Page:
HICKORY – State Sen. Andy Wells (R-Hickory) is drawing attention for a newsletter on his campaign website in which he attacks the N.C. Commerce Department, accusing the agency of giving $2.5 million in a Job Development Investment Grant to Corning Optical Communications Inc., a leading provider of optic fiber communications material, for what he says is moving jobs from its current headquarters in Hickory to a new one in Mecklenburg County.
“The governor’s Commerce Department had just given Catawba County the political equivalent of a poke in the eye with a stick,” read Wells’ newsletter. “[and] another clear reason why stopping the state’s incentives program, once and for all, makes common sense.”
But Commerce Department officials say the incentives Wells’ mentions are actually tied to creation of the 150 new Corning jobs that are coming to North Carolina as part of the new headquarters, saying the state does not offer any incentives for moving jobs from one town to another. The issue came up last week during a legislative committee hearing. A General Assembly Fiscal Research staffer testified under questioning from Sen. Bob Rucho that incentives are only offered on companies’ creation of new jobs within North Carolina.
“These reimbursements are for 150 new high-paying corporate headquarters jobs that wouldn’t otherwise be coming to North Carolina,” said Kim Gernardo, communications director for the Department of Commerce. “Corning is an excellent corporate citizen with a long history in Hickory and North Carolina. They will be maintaining a huge presence in Hickory with more than 800 jobs, plus they have five locations across the state with five thousand employees. This means we can expect even more growth. We should be thanking Corning Optical.”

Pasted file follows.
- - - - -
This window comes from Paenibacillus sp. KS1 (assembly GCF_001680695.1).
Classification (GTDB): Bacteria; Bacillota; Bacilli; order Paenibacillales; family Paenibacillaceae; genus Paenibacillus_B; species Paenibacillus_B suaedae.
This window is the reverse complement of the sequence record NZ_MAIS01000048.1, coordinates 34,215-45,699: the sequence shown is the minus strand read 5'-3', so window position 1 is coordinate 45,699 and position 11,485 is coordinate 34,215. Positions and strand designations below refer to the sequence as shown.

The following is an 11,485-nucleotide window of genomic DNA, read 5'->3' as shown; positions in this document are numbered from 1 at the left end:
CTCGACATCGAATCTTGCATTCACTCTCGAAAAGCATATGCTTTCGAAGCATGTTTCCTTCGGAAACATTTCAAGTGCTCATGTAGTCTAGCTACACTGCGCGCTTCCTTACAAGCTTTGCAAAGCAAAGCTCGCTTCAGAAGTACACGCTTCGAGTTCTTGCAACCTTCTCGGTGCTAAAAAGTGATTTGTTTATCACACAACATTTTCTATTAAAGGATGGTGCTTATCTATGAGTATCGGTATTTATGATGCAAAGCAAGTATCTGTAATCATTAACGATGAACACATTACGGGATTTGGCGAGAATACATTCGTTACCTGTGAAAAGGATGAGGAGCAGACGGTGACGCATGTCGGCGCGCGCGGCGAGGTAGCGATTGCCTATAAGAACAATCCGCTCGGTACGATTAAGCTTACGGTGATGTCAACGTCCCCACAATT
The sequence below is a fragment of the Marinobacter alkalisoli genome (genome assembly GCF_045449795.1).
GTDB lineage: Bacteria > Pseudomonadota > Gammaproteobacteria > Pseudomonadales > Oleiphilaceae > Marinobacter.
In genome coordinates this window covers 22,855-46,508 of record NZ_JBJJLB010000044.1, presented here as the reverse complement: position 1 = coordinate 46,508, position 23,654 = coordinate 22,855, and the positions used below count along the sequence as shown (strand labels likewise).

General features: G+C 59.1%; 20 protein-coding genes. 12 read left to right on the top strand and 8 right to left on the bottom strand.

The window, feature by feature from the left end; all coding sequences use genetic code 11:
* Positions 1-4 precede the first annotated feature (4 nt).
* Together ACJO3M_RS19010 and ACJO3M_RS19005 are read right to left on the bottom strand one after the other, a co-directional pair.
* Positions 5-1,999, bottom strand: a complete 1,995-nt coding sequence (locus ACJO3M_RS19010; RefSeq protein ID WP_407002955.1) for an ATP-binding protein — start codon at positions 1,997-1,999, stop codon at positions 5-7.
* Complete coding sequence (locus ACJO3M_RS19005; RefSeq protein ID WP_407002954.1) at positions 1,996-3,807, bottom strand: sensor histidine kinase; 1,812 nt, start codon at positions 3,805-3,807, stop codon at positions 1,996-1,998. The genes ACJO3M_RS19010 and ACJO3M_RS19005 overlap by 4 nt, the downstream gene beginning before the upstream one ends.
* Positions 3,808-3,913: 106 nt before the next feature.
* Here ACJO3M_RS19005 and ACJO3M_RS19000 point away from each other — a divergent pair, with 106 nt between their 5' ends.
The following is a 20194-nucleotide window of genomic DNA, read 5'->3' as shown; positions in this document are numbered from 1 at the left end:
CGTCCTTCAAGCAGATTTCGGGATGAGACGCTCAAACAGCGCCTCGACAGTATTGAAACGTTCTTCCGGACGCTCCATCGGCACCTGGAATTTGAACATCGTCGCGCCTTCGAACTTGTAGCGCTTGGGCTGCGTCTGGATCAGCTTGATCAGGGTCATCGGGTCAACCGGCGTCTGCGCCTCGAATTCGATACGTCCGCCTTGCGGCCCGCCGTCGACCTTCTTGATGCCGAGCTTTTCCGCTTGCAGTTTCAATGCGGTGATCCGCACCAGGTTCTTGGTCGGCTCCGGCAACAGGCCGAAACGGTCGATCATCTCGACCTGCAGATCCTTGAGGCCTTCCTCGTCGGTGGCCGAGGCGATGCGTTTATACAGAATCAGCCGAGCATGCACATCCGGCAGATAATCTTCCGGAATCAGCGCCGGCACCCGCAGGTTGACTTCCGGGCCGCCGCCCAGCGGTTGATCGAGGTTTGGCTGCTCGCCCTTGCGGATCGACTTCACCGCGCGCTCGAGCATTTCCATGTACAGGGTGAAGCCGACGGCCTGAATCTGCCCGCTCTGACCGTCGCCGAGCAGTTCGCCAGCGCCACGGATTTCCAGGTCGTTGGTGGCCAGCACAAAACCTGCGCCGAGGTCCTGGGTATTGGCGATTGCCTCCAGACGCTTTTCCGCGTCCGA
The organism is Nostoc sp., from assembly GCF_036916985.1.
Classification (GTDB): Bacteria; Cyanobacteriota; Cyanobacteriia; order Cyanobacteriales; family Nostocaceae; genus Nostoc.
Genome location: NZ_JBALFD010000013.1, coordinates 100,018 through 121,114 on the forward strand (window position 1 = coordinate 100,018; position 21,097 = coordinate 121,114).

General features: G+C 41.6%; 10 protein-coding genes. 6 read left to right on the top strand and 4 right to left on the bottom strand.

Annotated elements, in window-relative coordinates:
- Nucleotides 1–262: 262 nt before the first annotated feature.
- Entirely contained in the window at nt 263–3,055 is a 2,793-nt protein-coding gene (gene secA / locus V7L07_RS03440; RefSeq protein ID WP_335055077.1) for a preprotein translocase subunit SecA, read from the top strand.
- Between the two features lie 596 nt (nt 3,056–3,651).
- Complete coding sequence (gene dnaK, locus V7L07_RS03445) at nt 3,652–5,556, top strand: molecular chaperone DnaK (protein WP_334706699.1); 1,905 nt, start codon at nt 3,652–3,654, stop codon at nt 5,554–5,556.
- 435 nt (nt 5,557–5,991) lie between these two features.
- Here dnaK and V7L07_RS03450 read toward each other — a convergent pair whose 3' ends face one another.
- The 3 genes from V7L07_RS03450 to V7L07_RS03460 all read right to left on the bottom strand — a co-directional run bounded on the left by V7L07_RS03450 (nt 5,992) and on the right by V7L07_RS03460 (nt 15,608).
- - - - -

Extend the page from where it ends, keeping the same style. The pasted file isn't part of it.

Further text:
Wells confirmed that the company’s Hickory headquarters were outdated and the company had been looking at new locations for some time. South Carolina was reportedly a contender to host the new headquarters. Instead, Corning Optical decided on Mecklenburg county just outside of Charlotte to house 150 news jobs there and shift about 500 jobs that are currently in Hickory, Wells’ district. Those 500 positions represent approximately a third of the Hickory-based Corning positions; about 850 positions will stay put. Hickory’s city manager, Mick Berry, said the city tried to keep Corning’s headquarters, but the large Charlotte area, with a major international airport, was difficult competition.
“I don’t like their decision, but it’s their right to make it,” said Wells.
The deal between Commerce and Corning also built in some retention requirements, binding the company to keep 500 positions in the state out of concern over the early consideration of South Carolina sites. However, Wells said a move south was not really not a risk, citing Corning’s deep roots in the state.
“There was no real indication that they would leave North Carolina. There is a long and strong relationship between Corning and North Carolina and I doubt that they would leave the state over not getting $2.5 million in a $38.6 million headquarters project,” said Wells. “It was just unnecessary for the state to get involved.”
Wells was among the lawmakers who supported House Bill 117, or N.C. Competes, a bill designed to be an economic shot in the arm for the state by giving Commerce tools to court big corporate names. Incentives were a big part of the legislation and according to Commerce, a critical part of attracting jobs and investment into the state. Wells voted in favor of the measure at every reading, but said his support was really for other elements of the bill.
“I had to decide whether it was more good than bad. I supported it because it contained a change in the corporate tax calculator called the single sales apportionment factor,” he said. “It represented a reduction in corporate taxes of over 100 million that applied to everyone, not just those who were politically connected. South Carolina was already doing it so it made us more competitive.”
Wells said he and Senate leader Phil Berger met with Corning during the debate over N.C. Competes who told them that the tax calculator in N.C. Competes was important to keeping businesses like Corning in the state.